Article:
Look into any medical field, and you’ll find a plethora of unfamiliar terms. And “prosthodontics” is undoubtedly one of them. While it may sound like esoteric jargon, it merely refers to the specialty of dental restoration. And when we say “dental restoration,” we refer to both creating the of reconstruction and the procedure itself. But this definition might bring more questions than answers. If this is the case, what is prosthodontics?
For a good majority of people, it just might be the best decision they’ve ever made. If you’ve ever had an implant, veneer, or crown placed, you can thank prosthodontics for that. Because it is a dental specialty, aspiring prosthodontists typically need additional years of training. Those who want to take up prosthodontics learn to manage complex cases, like jaw surgery.
But what else do we need to know? If you’ve been wondering what is prosthodontics, here’s a quick rundown:
Before prosthodontics, dental ornamentation was the norm
Before prosthodontics, civilizations had their version of dental ornamentation. The Mayans, for instance, were known to adorn their teeth with gem inlays. The British Dental Association noted that these adornments served a more ceremonial purpose than they did aesthetically.
Consequently, Egyptologists found mummies with dental accessories of gold. They also made the first makeshift bridges with artificial teeth. Gizmodo also notes that civilizations in China and Japan managed to create “self-attaching dentures,” way before their European counterparts.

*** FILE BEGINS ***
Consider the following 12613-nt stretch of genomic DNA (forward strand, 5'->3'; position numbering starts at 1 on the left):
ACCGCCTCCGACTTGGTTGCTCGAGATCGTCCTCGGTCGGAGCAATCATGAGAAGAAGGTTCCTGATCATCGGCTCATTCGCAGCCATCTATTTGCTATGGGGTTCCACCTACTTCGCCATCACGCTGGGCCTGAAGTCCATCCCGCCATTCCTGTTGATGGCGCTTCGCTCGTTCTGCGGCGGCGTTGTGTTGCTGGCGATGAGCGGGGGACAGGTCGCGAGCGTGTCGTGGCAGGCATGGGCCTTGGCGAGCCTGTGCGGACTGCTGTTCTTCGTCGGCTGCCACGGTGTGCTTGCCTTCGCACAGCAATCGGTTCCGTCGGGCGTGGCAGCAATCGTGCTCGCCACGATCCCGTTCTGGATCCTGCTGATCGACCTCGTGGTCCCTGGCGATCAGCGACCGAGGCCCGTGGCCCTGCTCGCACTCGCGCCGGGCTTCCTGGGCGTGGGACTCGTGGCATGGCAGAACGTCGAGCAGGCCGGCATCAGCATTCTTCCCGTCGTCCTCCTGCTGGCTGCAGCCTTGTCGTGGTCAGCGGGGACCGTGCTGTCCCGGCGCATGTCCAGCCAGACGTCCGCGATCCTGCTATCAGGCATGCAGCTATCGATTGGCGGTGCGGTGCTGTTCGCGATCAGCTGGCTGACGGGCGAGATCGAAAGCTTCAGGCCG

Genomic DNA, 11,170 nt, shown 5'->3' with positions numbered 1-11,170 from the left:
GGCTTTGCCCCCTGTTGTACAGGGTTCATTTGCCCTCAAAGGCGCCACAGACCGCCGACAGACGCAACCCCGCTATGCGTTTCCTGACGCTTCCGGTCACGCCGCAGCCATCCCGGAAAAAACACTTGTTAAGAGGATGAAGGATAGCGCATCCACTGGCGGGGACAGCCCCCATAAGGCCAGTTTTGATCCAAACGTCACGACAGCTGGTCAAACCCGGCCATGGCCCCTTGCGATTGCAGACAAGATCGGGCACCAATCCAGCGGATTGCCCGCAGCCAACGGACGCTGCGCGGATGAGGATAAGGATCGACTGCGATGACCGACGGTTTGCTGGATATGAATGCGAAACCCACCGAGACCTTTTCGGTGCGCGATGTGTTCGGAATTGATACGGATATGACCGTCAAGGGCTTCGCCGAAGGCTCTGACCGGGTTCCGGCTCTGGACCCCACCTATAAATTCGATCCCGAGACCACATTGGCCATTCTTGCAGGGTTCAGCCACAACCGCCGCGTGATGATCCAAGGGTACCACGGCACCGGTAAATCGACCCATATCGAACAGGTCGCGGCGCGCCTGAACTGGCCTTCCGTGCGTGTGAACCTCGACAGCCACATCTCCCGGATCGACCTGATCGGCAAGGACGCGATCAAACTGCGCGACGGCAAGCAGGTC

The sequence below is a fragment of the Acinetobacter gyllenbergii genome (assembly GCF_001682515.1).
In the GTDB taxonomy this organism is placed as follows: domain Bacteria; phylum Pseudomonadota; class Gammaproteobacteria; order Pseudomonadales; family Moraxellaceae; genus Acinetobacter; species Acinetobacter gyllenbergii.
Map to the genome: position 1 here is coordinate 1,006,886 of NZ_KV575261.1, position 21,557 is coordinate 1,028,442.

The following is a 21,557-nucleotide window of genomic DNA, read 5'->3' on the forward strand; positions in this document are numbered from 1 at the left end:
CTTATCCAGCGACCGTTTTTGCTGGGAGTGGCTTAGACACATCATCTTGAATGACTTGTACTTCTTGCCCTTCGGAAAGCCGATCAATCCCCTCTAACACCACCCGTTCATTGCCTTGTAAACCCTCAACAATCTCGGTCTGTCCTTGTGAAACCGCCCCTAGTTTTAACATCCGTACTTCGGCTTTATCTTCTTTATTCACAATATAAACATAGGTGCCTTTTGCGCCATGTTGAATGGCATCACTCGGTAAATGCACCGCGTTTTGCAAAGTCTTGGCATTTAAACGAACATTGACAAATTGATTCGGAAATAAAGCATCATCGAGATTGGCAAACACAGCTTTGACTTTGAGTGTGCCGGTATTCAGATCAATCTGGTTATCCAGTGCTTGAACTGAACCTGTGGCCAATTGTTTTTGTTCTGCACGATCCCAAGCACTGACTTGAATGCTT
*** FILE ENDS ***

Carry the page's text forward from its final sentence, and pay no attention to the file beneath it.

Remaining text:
The idea of having more beautiful teeth, then, is something that’s run throughout the ages. It’s no surprise that dentures boomed in popularity in the 18th-19th century. This boom led to more widespread tooth extractions, which might not have been the best thing.
Eventually, as the techniques used in prosthetic dentistry began to evolve, so did the need to establish prosthodontics as a discipline. In the US, this was marked by the establishment of what is now known as the Academy of Prosthodontics.
Prosthodontics covers all bases of dental restoration
Nowadays, modern prosthodontics is no longer merely decorative. It allows more options than they did in the olden days. These options cover the various dental needs one may have. And it’s no longer limited to the teeth alone.
But what do prosthodontists treat, exactly? Missing teeth, for one. While tooth extractions are necessary at specific points and can be life-saving, they do take a toll on your jawbone. Without more teeth in place, the jaw tends to shrink and lose its bone density. Treatments like dental implants combat this by mimicking the roots of a tooth. This mimicry allows the jaw to keep its density. If an implant is too invasive, options like dental bridges fill the gap just as well.
Prosthodontists also treat unsightly teeth. This treatment has its array of options as well. If the tooth has enough enamel to sculpt, one may opt for a tooth reshaping. Veneers are wonderful for those front teeth worries. And dental crowns remain one of the most popular types of restorations, as they also fortify the tooth.
More than teeth, however, prosthodontists treat ailments that involve any misalignments of the mouth. These include TMD and sleep apnea. To do this, they usually create mouthguards or splints, which trains the mouth in shape. Often, these treatments yield long-term results.
Indeed, the world of prosthodontics is quite exciting, particularly for those who want to better their smile. Sounds good to you? Then see a prosthodontist today!